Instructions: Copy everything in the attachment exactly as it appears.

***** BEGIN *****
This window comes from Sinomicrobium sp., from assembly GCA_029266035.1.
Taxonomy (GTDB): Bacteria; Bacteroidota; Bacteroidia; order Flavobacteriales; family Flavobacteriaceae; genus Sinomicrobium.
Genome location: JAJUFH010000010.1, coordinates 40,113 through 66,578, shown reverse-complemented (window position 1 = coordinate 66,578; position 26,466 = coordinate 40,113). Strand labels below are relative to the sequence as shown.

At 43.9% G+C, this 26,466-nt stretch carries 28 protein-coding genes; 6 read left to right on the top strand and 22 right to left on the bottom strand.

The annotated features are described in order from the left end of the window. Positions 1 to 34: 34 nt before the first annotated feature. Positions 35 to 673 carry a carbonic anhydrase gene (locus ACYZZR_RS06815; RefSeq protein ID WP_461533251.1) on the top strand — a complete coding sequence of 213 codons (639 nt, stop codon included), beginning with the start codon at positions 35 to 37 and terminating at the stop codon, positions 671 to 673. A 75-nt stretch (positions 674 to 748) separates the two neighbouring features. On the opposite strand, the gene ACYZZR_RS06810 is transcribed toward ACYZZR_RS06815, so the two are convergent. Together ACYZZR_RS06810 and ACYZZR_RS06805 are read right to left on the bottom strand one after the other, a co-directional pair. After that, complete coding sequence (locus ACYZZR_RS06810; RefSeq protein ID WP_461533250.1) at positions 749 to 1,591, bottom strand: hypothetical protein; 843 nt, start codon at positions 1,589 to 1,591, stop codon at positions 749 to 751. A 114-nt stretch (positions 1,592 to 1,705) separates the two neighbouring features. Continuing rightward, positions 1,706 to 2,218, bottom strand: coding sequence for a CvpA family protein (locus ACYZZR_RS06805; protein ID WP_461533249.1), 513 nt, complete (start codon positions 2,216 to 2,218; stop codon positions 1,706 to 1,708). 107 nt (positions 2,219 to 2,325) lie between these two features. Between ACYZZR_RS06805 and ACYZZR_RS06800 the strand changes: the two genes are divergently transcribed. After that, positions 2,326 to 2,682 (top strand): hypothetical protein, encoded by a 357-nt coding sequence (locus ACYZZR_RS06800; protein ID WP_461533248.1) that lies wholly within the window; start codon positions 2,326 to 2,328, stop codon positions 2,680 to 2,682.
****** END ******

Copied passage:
This window comes from Sinomicrobium sp., from assembly GCA_029266035.1.
Taxonomy (GTDB): Bacteria; Bacteroidota; Bacteroidia; order Flavobacteriales; family Flavobacteriaceae; genus Sinomicrobium.
Genome location: JAJUFH010000010.1, coordinates 40,113 through 66,578, shown reverse-complemented (window position 1 = coordinate 66,578; position 26,466 = coordinate 40,113). Strand labels below are relative to the sequence as shown.

At 43.9% G+C, this 26,466-nt stretch carries 28 protein-coding genes; 6 read left to right on the top strand and 22 right to left on the bottom strand.

The annotated features are described in order from the left end of the window. Positions 1 to 34: 34 nt before the first annotated feature. Positions 35 to 673 carry a carbonic anhydrase gene (locus ACYZZR_RS06815; RefSeq protein ID WP_461533251.1) on the top strand — a complete coding sequence of 213 codons (639 nt, stop codon included), beginning with the start codon at positions 35 to 37 and terminating at the stop codon, positions 671 to 673. A 75-nt stretch (positions 674 to 748) separates the two neighbouring features. On the opposite strand, the gene ACYZZR_RS06810 is transcribed toward ACYZZR_RS06815, so the two are convergent. Together ACYZZR_RS06810 and ACYZZR_RS06805 are read right to left on the bottom strand one after the other, a co-directional pair. After that, complete coding sequence (locus ACYZZR_RS06810; RefSeq protein ID WP_461533250.1) at positions 749 to 1,591, bottom strand: hypothetical protein; 843 nt, start codon at positions 1,589 to 1,591, stop codon at positions 749 to 751. A 114-nt stretch (positions 1,592 to 1,705) separates the two neighbouring features. Continuing rightward, positions 1,706 to 2,218, bottom strand: coding sequence for a CvpA family protein (locus ACYZZR_RS06805; protein ID WP_461533249.1), 513 nt, complete (start codon positions 2,216 to 2,218; stop codon positions 1,706 to 1,708). 107 nt (positions 2,219 to 2,325) lie between these two features. Between ACYZZR_RS06805 and ACYZZR_RS06800 the strand changes: the two genes are divergently transcribed. After that, positions 2,326 to 2,682 (top strand): hypothetical protein, encoded by a 357-nt coding sequence (locus ACYZZR_RS06800; protein ID WP_461533248.1) that lies wholly within the window; start codon positions 2,326 to 2,328, stop codon positions 2,680 to 2,682.